2. Observe a potential adversary as they would go after our “crown jewels”

a. An adversary is after sensitive or valuable data operating on objectives, so review the event types and alerts generated from systems that contain the most sensitive data.

b. An adversary will compromise the environment through the desktop and move laterally, so search for 4624 authentication events from within systems on the network and look for odd patterns.

c. Today will “live off the land”, meaning PowerShell and leveraging built-in commands. Review the output of Sysmon and 4688 data for the invoking process, the invoked process, and the command line used for PowerShell and cmd.exe processes.

3. Leverage strong “egress detection”

a. Documents which systems should be used for specific services and look for systems that violate those rules such as DNS, FTP, email – SMTP, IMAP, etc.

b. Monitor all DMZ assets for initial outbound attempts – they should normally respond to inbound, if there are outbound it should be very well understood.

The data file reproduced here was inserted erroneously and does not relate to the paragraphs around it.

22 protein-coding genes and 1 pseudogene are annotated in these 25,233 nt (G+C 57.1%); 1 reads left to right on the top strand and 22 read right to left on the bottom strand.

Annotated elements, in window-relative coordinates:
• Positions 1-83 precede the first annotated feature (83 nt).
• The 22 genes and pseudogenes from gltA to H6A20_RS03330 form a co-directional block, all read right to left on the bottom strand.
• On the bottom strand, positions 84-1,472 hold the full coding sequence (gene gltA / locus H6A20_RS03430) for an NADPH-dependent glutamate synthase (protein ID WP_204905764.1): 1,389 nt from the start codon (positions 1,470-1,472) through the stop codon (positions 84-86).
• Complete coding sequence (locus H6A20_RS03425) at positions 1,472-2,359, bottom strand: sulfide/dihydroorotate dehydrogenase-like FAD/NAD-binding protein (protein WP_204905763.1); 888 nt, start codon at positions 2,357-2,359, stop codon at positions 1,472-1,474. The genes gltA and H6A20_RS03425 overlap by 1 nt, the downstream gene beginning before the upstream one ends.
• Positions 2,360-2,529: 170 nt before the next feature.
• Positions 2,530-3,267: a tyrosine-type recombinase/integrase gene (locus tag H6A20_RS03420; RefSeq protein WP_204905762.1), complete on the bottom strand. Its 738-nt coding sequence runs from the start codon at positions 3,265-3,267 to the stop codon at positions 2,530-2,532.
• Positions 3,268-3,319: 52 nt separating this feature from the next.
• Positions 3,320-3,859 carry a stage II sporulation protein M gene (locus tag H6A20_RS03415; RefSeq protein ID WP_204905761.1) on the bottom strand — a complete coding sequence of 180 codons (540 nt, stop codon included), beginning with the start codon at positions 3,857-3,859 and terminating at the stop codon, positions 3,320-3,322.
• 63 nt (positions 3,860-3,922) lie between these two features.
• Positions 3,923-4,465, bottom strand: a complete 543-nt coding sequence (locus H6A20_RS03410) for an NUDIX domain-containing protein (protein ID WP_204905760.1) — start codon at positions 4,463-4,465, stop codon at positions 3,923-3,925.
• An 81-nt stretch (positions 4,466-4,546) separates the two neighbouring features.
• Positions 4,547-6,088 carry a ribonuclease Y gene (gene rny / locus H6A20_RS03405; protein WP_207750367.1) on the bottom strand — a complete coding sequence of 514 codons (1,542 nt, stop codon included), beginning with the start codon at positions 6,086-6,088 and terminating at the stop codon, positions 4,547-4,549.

c. Monitor privileged accounts, meaning that we get the current membership of elevated groups and then review actions taken by these users in the aggregate. Activities like scheduling tasks should be related to system management.

d. Ensure the account life cycle events to elevated groups are fully monitored and supported by job roles.

e. Newly Registered Domains – there are several sources such as whoisxmlapi. The cost for these services runs about $ 100/mo. Conceptually, pull the list at 1 AM and run the prior day’s queried domains against this list from our proxy or URL filter to determine if a user successfully connected to one of these.

Threat Hunting Metrics

Threat Hunting metrics are useful in providing a measurement of performance to help drive improvements and can also evidence the ROSI to senior managers within the organization, helping to build the business case for further investment (financial and time) in people and tools. Below is an example set of metrics that could be adopted: